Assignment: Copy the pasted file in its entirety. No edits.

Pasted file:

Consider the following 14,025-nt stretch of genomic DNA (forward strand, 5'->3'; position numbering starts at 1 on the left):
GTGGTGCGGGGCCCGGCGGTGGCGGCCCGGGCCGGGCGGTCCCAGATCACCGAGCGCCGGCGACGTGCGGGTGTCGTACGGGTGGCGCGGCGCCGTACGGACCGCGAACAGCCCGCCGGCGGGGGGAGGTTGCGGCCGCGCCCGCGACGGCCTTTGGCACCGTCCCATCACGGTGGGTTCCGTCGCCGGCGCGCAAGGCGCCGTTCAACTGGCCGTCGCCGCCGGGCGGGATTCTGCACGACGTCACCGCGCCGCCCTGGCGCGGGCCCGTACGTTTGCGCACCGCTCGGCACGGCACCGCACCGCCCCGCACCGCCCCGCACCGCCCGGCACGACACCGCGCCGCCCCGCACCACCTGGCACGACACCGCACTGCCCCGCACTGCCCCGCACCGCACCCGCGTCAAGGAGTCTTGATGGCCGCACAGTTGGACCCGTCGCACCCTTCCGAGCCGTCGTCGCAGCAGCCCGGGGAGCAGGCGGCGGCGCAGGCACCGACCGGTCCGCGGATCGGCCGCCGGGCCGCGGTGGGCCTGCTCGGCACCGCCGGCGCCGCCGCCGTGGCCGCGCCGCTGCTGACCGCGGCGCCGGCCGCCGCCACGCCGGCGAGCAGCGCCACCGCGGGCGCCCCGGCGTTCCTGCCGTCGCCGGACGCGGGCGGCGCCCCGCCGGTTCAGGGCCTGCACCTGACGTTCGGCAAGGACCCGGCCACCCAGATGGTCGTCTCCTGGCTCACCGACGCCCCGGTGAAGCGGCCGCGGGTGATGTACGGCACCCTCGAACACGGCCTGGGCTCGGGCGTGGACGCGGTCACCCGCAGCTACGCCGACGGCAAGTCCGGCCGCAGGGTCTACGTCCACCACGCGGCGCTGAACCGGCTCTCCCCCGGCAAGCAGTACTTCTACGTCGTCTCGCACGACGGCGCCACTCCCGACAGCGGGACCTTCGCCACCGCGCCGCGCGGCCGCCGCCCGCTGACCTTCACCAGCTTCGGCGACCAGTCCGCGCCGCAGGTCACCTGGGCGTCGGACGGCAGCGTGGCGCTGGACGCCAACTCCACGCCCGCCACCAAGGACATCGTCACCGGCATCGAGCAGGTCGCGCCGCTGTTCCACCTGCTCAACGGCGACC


Consider the following 14,025-nt stretch of genomic DNA (forward strand, 5'->3'; position numbering starts at 1 on the left):
GTGGTGCGGGGCCCGGCGGTGGCGGCCCGGGCCGGGCGGTCCCAGATCACCGAGCGCCGGCGACGTGCGGGTGTCGTACGGGTGGCGCGGCGCCGTACGGACCGCGAACAGCCCGCCGGCGGGGGGAGGTTGCGGCCGCGCCCGCGACGGCCTTTGGCACCGTCCCATCACGGTGGGTTCCGTCGCCGGCGCGCAAGGCGCCGTTCAACTGGCCGTCGCCGCCGGGCGGGATTCTGCACGACGTCACCGCGCCGCCCTGGCGCGGGCCCGTACGTTTGCGCACCGCTCGGCACGGCACCGCACCGCCCCGCACCGCCCCGCACCGCCCGGCACGACACCGCGCCGCCCCGCACCACCTGGCACGACACCGCACTGCCCCGCACTGCCCCGCACCGCACCCGCGTCAAGGAGTCTTGATGGCCGCACAGTTGGACCCGTCGCACCCTTCCGAGCCGTCGTCGCAGCAGCCCGGGGAGCAGGCGGCGGCGCAGGCACCGACCGGTCCGCGGATCGGCCGCCGGGCCGCGGTGGGCCTGCTCGGCACCGCCGGCGCCGCCGCCGTGGCCGCGCCGCTGCTGACCGCGGCGCCGGCCGCCGCCACGCCGGCGAGCAGCGCCACCGCGGGCGCCCCGGCGTTCCTGCCGTCGCCGGACGCGGGCGGCGCCCCGCCGGTTCAGGGCCTGCACCTGACGTTCGGCAAGGACCCGGCCACCCAGATGGTCGTCTCCTGGCTCACCGACGCCCCGGTGAAGCGGCCGCGGGTGATGTACGGCACCCTCGAACACGGCCTGGGCTCGGGCGTGGACGCGGTCACCCGCAGCTACGCCGACGGCAAGTCCGGCCGCAGGGTCTACGTCCACCACGCGGCGCTGAACCGGCTCTCCCCCGGCAAGCAGTACTTCTACGTCGTCTCGCACGACGGCGCCACTCCCGACAGCGGGACCTTCGCCACCGCGCCGCGCGGCCGCCGCCCGCTGACCTTCACCAGCTTCGGCGACCAGTCCGCGCCGCAGGTCACCTGGGCGTCGGACGGCAGCGTGGCGCTGGACGCCAACTCCACGCCCGCCACCAAGGACATCGTCACCGGCATCGAGCAGGTCGCGCCGCTGTTCCACCTGCTCAACGGCGACC